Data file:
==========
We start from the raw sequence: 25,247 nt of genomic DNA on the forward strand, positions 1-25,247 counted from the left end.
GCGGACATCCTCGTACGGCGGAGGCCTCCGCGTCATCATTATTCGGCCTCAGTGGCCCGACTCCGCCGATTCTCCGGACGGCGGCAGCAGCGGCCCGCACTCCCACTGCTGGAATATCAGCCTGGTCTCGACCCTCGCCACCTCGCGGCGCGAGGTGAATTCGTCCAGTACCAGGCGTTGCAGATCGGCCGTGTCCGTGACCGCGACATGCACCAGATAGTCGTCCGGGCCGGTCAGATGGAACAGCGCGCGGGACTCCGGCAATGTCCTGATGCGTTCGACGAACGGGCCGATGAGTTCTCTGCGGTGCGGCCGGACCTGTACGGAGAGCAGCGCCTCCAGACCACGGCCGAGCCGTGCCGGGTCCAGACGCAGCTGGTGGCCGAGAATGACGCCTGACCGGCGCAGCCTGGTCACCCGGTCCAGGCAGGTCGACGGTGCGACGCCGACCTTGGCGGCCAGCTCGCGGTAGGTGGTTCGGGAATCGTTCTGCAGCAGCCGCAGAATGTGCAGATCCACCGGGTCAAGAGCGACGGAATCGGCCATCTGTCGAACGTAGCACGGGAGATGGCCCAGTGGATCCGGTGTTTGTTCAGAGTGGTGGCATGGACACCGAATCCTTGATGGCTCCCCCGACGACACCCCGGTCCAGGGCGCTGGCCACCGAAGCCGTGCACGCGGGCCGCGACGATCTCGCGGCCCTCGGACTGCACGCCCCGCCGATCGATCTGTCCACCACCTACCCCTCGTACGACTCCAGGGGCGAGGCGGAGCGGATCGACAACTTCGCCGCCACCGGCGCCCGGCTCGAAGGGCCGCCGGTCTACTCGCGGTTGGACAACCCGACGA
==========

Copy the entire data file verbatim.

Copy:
We start from the raw sequence: 25,247 nt of genomic DNA on the forward strand, positions 1-25,247 counted from the left end.
GCGGACATCCTCGTACGGCGGAGGCCTCCGCGTCATCATTATTCGGCCTCAGTGGCCCGACTCCGCCGATTCTCCGGACGGCGGCAGCAGCGGCCCGCACTCCCACTGCTGGAATATCAGCCTGGTCTCGACCCTCGCCACCTCGCGGCGCGAGGTGAATTCGTCCAGTACCAGGCGTTGCAGATCGGCCGTGTCCGTGACCGCGACATGCACCAGATAGTCGTCCGGGCCGGTCAGATGGAACAGCGCGCGGGACTCCGGCAATGTCCTGATGCGTTCGACGAACGGGCCGATGAGTTCTCTGCGGTGCGGCCGGACCTGTACGGAGAGCAGCGCCTCCAGACCACGGCCGAGCCGTGCCGGGTCCAGACGCAGCTGGTGGCCGAGAATGACGCCTGACCGGCGCAGCCTGGTCACCCGGTCCAGGCAGGTCGACGGTGCGACGCCGACCTTGGCGGCCAGCTCGCGGTAGGTGGTTCGGGAATCGTTCTGCAGCAGCCGCAGAATGTGCAGATCCACCGGGTCAAGAGCGACGGAATCGGCCATCTGTCGAACGTAGCACGGGAGATGGCCCAGTGGATCCGGTGTTTGTTCAGAGTGGTGGCATGGACACCGAATCCTTGATGGCTCCCCCGACGACACCCCGGTCCAGGGCGCTGGCCACCGAAGCCGTGCACGCGGGCCGCGACGATCTCGCGGCCCTCGGACTGCACGCCCCGCCGATCGATCTGTCCACCACCTACCCCTCGTACGACTCCAGGGGCGAGGCGGAGCGGATCGACAACTTCGCCGCCACCGGCGCCCGGCTCGAAGGGCCGCCGGTCTACTCGCGGTTGGACAACCCGACGA